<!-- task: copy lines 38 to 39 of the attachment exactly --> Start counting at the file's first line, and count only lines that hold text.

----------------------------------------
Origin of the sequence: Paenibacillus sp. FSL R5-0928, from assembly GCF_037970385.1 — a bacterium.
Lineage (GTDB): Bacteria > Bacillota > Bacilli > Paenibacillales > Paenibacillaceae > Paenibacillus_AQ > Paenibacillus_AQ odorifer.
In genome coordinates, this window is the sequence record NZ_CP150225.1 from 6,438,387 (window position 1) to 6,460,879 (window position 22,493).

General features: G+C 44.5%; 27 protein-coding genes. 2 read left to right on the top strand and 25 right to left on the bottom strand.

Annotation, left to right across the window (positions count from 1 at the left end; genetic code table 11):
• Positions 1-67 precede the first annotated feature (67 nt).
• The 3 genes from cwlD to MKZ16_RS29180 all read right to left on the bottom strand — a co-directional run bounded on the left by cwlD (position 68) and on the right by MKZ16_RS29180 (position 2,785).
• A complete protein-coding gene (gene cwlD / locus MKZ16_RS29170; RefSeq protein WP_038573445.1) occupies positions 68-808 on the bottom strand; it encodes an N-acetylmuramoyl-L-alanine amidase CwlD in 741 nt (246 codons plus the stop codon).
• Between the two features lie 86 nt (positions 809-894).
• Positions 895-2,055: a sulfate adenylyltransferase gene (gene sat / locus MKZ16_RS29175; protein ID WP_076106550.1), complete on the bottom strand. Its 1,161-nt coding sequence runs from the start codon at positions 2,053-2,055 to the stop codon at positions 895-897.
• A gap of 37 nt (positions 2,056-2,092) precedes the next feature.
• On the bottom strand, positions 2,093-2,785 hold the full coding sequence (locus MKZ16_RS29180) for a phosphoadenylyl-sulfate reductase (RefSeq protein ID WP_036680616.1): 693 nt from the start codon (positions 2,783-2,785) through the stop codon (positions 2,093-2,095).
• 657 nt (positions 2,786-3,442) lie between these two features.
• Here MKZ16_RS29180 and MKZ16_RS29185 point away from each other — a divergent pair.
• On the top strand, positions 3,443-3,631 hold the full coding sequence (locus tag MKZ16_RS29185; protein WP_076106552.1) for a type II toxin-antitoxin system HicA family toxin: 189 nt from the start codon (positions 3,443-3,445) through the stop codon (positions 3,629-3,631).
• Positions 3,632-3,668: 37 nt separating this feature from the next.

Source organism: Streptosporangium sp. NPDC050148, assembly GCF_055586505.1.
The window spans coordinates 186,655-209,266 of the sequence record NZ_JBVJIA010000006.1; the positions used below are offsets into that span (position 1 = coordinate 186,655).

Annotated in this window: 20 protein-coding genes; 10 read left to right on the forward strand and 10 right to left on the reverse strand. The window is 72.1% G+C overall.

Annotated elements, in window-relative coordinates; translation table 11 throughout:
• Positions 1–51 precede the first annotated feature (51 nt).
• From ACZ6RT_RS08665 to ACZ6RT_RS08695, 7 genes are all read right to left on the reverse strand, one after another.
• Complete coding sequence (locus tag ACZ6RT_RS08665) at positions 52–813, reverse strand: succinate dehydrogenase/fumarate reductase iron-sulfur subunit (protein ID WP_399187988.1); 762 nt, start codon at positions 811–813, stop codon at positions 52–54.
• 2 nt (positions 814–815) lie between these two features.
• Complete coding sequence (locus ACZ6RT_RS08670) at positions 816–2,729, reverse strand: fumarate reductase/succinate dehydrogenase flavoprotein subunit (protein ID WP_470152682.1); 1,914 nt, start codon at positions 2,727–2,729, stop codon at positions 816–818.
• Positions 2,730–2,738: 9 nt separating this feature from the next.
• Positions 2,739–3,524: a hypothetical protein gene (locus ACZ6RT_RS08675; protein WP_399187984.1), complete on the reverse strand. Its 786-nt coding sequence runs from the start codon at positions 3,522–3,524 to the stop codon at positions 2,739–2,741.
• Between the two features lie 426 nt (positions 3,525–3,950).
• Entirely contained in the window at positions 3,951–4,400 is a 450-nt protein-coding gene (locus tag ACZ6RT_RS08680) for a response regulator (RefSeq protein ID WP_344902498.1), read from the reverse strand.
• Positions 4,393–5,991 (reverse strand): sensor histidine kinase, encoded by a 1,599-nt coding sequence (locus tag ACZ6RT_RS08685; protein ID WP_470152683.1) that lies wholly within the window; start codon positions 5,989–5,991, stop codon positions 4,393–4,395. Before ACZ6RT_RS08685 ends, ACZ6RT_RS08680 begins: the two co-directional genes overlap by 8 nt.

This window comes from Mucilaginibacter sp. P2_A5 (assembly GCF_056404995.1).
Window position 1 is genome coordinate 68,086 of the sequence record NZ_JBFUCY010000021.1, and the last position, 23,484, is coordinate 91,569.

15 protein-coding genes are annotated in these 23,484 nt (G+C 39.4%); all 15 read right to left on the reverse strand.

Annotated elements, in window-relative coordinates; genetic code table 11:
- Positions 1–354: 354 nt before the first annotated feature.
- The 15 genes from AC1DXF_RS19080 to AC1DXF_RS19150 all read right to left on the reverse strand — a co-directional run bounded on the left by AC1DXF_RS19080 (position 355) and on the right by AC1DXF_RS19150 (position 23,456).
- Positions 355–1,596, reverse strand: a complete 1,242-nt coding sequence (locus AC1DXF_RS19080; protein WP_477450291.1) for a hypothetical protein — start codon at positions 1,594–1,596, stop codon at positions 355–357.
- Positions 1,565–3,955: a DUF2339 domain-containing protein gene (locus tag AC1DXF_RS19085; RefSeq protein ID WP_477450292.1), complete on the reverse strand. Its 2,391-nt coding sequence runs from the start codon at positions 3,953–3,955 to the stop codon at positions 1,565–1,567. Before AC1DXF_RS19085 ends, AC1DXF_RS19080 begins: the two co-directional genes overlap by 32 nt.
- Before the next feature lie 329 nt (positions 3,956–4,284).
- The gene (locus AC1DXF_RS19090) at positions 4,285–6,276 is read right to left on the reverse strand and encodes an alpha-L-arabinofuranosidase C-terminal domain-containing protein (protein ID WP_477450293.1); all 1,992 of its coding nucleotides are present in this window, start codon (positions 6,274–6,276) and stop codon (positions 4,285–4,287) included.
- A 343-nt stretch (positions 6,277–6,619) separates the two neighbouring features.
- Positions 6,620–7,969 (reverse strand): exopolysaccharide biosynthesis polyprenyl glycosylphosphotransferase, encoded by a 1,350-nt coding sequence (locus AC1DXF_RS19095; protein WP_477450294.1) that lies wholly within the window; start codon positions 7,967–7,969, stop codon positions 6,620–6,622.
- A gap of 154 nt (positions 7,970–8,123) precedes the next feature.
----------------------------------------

- Positions 1,565–3,955: a DUF2339 domain-containing protein gene (locus tag AC1DXF_RS19085; RefSeq protein ID WP_477450292.1), complete on the reverse strand. Its 2,391-nt coding sequence runs from the start codon at positions 3,953–3,955 to the stop codon at positions 1,565–1,567. Before AC1DXF_RS19085 ends, AC1DXF_RS19080 begins: the two co-directional genes overlap by 32 nt.
- Before the next feature lie 329 nt (positions 3,956–4,284).